Jean-Pierre Melville Season – Bob Le Flambeur (1956)
Immaculate is the key concept to unlock Bob Le Flambeur, or at least the elusive search for immaculate, unsurpassed perfection. Although this was jean-Pierre Melville’s fourth film it is widely considered the first navigation of his own unique cinematic universe, the Parisian underworld which seems to operate in the twilight purlieus of mainstream civilisation, sucking both men and women into a cauldron of crime and moral disruption. The men are immaculately groomed with their razor sharp suits, gliding gracefully through a portfolio of smoke choked boudoirs, gambling joints and late-night drinking dens. The trophy women sit perched like aloof avians, strutting in their plumage of plastered make-up and designer garments. The criminal planning is immaculate, with stoic professionals coaxing out all the potential angles and activating and inseminating mitigating assets with the skills of Wehrmacht World War II general marshalling his armoured manifest for a devastating pincher movement. And of course the storytelling is immaculate, Melville’s keen eye providing a macro level dissection of crime as a lifestyle not a social symptom, his characters caught in a web of intrigue and immoral illegitimacy. The titular Bob (Roger Duchense) is a middle-aged ex-con dwelling in the slightly dishevelled district of Montmartre in Paris, a gambler and card-sharp whom is experiencing a run of bad luck that borders on the pit of bankruptcy. Despite his mongrel pedigree he is a gentleman with scruples, well respected in the demi-monde community, a familiar and trusted figure in the underworld where there is usually no honour among thieves. An earlier plan to expand his horizons and rob a bank resulted in his incarceration, so he seeks to ameliorate a simpler plan to extricate himself from his fiscal fracture – the liberation of 800 million francs from a wealthy businessman’s personal safe, a tip provided by the ashen hued Ann (Isabelle Corey) whose novice inexperience in the life and pillow talk indiscretions threaten to bring the whole scheme crashing down…..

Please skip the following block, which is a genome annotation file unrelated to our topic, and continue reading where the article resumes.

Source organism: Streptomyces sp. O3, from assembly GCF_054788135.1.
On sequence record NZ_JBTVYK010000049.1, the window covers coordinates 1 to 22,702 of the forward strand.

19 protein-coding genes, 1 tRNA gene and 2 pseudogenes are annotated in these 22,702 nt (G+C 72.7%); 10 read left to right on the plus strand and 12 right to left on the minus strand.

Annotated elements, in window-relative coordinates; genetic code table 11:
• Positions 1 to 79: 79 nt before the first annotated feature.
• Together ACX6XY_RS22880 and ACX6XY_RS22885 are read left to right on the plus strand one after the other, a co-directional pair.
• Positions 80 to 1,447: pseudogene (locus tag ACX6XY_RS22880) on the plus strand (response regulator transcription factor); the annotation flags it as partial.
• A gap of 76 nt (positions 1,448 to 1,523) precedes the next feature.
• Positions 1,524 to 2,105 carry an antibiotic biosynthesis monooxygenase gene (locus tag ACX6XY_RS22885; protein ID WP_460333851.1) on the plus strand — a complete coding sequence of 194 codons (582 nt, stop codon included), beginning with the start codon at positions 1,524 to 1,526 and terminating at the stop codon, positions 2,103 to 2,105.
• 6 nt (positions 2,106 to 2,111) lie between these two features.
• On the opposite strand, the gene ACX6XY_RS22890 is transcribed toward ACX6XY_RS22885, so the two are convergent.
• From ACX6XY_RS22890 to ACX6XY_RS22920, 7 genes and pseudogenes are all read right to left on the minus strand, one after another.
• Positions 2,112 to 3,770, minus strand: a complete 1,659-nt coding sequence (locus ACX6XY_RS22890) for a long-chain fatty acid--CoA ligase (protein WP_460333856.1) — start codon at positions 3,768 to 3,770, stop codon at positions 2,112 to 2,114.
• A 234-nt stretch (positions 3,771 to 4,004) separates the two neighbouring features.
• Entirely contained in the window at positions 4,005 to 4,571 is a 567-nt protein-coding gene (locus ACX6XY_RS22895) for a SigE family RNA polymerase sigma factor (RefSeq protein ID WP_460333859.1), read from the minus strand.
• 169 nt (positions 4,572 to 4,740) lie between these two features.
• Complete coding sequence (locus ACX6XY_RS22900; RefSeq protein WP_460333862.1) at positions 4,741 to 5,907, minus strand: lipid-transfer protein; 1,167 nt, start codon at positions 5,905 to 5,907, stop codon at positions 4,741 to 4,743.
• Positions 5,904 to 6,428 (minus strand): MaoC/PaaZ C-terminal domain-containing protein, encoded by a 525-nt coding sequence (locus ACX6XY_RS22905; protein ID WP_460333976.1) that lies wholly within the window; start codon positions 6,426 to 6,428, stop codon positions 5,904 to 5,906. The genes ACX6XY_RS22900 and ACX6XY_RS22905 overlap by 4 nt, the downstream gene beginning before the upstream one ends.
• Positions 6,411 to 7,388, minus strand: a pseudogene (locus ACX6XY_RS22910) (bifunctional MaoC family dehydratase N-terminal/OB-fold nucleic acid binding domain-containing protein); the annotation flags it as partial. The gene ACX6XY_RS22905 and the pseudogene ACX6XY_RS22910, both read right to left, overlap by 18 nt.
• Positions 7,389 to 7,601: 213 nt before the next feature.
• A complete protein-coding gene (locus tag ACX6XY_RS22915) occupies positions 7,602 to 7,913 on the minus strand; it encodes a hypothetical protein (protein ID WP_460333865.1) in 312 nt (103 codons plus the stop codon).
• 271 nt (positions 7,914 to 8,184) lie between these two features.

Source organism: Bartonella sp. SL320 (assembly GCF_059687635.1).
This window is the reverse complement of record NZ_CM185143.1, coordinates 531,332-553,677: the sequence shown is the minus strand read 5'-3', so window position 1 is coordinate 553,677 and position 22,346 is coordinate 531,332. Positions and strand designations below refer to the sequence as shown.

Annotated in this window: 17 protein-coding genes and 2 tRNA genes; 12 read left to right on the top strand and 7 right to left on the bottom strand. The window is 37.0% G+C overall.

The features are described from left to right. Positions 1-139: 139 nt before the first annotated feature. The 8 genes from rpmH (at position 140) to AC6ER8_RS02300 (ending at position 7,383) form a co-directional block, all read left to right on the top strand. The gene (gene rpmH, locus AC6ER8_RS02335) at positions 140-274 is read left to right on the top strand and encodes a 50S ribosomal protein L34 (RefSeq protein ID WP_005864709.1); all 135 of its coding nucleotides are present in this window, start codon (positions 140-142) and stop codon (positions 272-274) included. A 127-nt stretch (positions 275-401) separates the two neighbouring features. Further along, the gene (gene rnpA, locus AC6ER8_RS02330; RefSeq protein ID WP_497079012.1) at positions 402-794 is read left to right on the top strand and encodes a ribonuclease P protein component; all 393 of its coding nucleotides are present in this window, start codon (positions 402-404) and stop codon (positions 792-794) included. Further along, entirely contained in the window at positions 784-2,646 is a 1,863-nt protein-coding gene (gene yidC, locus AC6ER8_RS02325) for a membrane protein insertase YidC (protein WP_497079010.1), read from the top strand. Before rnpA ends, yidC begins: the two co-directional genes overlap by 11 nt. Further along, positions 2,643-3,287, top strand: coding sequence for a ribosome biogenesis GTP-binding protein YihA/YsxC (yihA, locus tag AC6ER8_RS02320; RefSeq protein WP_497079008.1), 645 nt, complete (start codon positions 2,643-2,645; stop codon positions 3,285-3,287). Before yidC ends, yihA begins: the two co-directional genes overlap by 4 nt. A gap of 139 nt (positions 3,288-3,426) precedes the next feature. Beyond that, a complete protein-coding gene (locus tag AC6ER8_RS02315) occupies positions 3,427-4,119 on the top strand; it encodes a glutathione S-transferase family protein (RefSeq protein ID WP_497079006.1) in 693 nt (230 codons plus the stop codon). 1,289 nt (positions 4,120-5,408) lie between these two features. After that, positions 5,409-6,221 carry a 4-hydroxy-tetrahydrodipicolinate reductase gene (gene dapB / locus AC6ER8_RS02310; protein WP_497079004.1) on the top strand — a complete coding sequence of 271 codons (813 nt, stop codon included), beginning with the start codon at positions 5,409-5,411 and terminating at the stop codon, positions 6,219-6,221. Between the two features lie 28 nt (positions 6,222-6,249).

Bob Le Flambeur can be viewed as a initial dry-run for the underworld cycle to come, where Melville had access to higher yield fissile material in the form of technicians, techniques, funding and the higher star wattage of the French industry of the period – Belmondo & Delon to name but two. Like the lingering aroma of a pack of gitanes you can sense the inspiration for suave continental gentlemen thieves in the film through Soderbergh’s Oceans Eleven franchise and Neil Jordan’s near remake The Good Thief, as well as the mentoring aspects of P.T. Anderson’s debut Hard Eight while some of the chess board interior design reminded me of Drive, but maybe after my recent BFI activities I’ve still got Refn barking in my bruised brain. Leading man Duchense is a walking embodiment of 20th century French chic, all silver maned certainty and chrome sheened money clips, with a perennial lazy cigarette halo isolating him in the apartment, brassieres and casinos which roulette his life. The dictionary definition of debonair yet secreting a serrated charm, a sense of playful warmth which would evaporate during the 1960’s cycle, where Melville’s word-view became much more jaded and cynical. The later period is five o’clock shadow shaded, exhausted and world weary, where Bob Le Flambeur has a playful intransience of the police and the inferior law enforcement authorities, a resigned jouissance in the art of the con, of the criminal game that everyone is playing.